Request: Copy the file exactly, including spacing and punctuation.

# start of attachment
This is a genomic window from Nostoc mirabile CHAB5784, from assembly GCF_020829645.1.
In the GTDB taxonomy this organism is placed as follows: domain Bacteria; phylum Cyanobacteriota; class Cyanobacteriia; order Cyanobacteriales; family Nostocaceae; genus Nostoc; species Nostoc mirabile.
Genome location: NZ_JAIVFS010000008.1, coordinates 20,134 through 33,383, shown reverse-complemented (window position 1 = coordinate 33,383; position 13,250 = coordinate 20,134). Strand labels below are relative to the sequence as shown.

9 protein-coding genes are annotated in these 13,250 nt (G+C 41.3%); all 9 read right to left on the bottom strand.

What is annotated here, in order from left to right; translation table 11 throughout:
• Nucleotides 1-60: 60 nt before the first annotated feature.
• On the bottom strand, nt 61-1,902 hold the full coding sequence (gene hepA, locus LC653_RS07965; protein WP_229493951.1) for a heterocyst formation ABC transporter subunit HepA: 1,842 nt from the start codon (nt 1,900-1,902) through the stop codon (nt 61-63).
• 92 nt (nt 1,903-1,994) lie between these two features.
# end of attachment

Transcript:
This is a genomic window from Nostoc mirabile CHAB5784, from assembly GCF_020829645.1.
In the GTDB taxonomy this organism is placed as follows: domain Bacteria; phylum Cyanobacteriota; class Cyanobacteriia; order Cyanobacteriales; family Nostocaceae; genus Nostoc; species Nostoc mirabile.
Genome location: NZ_JAIVFS010000008.1, coordinates 20,134 through 33,383, shown reverse-complemented (window position 1 = coordinate 33,383; position 13,250 = coordinate 20,134). Strand labels below are relative to the sequence as shown.

9 protein-coding genes are annotated in these 13,250 nt (G+C 41.3%); all 9 read right to left on the bottom strand.

What is annotated here, in order from left to right; translation table 11 throughout:
• Nucleotides 1-60: 60 nt before the first annotated feature.
• On the bottom strand, nt 61-1,902 hold the full coding sequence (gene hepA, locus LC653_RS07965; protein WP_229493951.1) for a heterocyst formation ABC transporter subunit HepA: 1,842 nt from the start codon (nt 1,900-1,902) through the stop codon (nt 61-63).
• 92 nt (nt 1,903-1,994) lie between these two features.